When it was completed in 1901, the neo-Baroque Art Nouveau building was the largest and most expensive swimming pool in the world and the city’s first public indoor pool. Its construction was the result of a donation to the city of Munich by the Munich engineer Karl Müller, combined with the requirement to build a bath for the “impecunious people”. With its architecture and interior design, the bath is one of the most beautiful bathhouses in Europe.
Architect Carl Hocheder drew inspiration for the design from a wide variety of models: Roman thermal baths as well as Baroque sacred buildings, hammams and mosques, all held together by contemporary Art Nouveau elements.
The rich Baroqueizing ornamental elements inside include wide staircases leading down into the pools, murals with marine motifs, stucco, a bronze statue in the main pool, ornate iron grilles and wooden balustrades as well as elaborately designed clocks.
Until 1978, the basement contained a dog bath, just as there were initially 86 tub baths and 22 shower baths. After bathtubs and showers became almost ubiquitous in private homes in the 20th century, the baths eventually decommissioned these facilities, retained an original tub bath for demonstration purposes, and installed a new tub and shower bath on a much more modest scale in the basement.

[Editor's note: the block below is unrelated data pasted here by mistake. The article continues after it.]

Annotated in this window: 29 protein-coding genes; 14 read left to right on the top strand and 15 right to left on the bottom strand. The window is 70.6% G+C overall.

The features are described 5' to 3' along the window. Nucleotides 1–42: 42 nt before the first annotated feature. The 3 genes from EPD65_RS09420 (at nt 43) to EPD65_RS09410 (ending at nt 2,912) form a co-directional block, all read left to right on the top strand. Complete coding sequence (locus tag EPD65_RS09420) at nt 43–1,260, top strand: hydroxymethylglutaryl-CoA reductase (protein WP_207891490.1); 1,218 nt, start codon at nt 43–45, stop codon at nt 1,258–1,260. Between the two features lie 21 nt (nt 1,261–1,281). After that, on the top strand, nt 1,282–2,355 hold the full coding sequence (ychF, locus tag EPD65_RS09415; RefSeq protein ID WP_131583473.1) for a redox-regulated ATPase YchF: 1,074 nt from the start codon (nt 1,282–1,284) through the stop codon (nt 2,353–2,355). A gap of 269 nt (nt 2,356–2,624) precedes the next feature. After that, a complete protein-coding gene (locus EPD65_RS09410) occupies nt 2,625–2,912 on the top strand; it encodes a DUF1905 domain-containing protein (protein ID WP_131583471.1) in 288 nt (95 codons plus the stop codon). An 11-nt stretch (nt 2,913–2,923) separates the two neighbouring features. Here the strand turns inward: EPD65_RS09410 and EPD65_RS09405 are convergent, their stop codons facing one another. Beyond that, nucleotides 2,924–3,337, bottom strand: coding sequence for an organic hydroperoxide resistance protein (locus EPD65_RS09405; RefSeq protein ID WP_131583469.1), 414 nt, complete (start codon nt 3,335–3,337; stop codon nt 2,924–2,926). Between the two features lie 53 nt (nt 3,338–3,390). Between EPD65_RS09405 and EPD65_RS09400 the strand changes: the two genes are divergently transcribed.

Today’s “Museum Island” in Munich was known as “Coal Island” until about 1900 because wood and charcoal had been stored on it since the Middle Ages.
The Deutsches Museum is one of the most important natural science and technology museums in the world. The thematic range is huge: from astronomy to marine research, from nanotechnology to mining, from clocks and musical instruments to pharmaceuticals. The Deutsches Museum sees itself as a place of active learning where adults can also satisfy their curiosity: hear and see, touch, try out and experience!
The “German Museum of Masterpieces of Science and Technology” was founded in 1903. The initiator was Oskar von Miller. The museum documents the historical development of natural sciences and technology by means of around 10,000 objects.
The Deutsches Museum was a model for the establishment of technical museums worldwide.
As the world’s largest natural science and technology museum, the Deutsches Museum attracts around 1.5 million visitors a year.